8 pages

/lp/ou_press/superior-prognostic-value-of-cumulative-intracranial-tumor-volume-mlZVrn3kcG

- Publisher
- Congress of Neurological Surgeons
- Copyright
- Copyright © 2017 by the Congress of Neurological Surgeons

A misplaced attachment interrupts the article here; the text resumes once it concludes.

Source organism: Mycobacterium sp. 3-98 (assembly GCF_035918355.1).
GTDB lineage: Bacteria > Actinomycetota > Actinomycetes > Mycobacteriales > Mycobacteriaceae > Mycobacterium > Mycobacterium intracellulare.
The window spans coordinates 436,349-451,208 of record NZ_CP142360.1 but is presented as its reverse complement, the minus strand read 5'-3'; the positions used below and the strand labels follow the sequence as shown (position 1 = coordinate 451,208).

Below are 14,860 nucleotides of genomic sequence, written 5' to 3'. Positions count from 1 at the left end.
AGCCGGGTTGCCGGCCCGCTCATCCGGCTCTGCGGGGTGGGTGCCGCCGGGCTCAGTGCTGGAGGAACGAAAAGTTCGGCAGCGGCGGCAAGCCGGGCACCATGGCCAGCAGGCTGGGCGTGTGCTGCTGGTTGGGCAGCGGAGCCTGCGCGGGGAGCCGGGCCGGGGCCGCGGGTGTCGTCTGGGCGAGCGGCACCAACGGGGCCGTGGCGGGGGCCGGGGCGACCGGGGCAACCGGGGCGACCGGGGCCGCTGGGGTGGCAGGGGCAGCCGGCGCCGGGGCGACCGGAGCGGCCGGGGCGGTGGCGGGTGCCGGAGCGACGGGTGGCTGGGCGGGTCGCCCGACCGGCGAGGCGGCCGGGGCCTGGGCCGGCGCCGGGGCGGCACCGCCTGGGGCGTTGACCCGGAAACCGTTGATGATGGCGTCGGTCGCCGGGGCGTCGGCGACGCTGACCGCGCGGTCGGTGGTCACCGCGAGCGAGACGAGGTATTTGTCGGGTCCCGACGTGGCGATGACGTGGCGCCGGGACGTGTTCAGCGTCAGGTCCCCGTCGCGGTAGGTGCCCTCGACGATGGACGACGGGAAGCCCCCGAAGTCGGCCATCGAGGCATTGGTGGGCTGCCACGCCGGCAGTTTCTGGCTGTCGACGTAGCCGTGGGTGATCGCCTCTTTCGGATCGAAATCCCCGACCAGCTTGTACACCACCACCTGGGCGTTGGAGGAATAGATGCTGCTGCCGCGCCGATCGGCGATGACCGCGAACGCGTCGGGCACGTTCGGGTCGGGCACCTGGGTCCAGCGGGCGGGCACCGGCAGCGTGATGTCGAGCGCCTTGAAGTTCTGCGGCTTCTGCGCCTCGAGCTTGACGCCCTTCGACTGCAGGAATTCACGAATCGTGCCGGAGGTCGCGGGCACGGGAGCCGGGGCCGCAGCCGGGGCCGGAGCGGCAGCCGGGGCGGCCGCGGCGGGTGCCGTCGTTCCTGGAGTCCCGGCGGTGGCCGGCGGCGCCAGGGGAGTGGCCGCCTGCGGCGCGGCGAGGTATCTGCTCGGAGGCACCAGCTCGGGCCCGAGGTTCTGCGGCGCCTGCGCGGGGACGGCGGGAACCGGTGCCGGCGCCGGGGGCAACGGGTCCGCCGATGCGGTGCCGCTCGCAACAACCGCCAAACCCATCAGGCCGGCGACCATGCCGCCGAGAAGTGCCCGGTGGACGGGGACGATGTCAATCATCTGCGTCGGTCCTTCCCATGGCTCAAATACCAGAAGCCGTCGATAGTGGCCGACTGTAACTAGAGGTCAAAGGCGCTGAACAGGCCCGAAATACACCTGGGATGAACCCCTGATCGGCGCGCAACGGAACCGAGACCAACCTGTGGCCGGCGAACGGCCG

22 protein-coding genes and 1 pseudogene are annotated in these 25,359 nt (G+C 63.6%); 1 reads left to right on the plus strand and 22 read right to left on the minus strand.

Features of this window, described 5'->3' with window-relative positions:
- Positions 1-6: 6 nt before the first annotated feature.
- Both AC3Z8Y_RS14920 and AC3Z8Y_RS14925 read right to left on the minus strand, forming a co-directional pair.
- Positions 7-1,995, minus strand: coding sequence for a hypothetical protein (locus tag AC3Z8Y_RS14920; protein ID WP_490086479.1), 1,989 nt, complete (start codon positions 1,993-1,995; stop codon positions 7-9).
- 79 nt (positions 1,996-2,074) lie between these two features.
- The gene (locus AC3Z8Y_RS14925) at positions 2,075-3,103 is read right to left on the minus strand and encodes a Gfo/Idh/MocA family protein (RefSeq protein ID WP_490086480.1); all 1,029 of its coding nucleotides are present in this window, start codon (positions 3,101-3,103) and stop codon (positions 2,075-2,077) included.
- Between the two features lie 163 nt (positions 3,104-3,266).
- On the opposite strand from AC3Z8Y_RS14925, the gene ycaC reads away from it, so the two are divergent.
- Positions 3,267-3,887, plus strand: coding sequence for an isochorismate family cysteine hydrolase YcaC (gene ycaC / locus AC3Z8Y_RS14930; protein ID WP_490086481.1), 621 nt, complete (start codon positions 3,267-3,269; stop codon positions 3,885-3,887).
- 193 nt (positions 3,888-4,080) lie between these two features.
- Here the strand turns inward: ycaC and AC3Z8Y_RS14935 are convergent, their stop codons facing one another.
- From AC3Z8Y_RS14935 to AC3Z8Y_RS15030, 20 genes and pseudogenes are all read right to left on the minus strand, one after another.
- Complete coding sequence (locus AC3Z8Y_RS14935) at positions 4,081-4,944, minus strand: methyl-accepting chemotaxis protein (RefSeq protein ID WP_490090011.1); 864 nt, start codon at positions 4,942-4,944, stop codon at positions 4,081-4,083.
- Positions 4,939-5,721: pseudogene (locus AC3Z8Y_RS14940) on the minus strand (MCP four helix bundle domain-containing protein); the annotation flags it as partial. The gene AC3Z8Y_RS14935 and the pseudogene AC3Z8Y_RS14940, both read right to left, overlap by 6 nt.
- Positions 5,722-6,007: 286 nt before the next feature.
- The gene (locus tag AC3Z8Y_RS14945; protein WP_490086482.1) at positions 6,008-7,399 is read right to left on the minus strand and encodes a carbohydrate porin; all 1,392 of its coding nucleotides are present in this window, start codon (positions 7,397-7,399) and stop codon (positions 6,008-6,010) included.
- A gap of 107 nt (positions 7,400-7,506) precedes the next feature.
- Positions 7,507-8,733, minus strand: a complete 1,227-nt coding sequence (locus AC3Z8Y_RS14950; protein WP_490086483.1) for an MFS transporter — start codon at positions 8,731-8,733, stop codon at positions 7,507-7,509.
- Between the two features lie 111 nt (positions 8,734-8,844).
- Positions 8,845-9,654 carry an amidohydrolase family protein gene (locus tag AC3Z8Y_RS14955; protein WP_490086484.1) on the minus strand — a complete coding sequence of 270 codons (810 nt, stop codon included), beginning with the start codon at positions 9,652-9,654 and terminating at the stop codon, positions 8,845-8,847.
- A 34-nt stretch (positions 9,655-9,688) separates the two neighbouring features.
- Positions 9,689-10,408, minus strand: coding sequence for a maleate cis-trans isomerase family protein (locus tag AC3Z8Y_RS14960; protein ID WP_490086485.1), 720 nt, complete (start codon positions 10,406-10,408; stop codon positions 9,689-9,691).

- ISSN
- 0148-396X
- eISSN
- 1524-4040
- D.O.I.
- 10.1093/neuros/nyx225
- Publisher site
- See Article on Publisher Site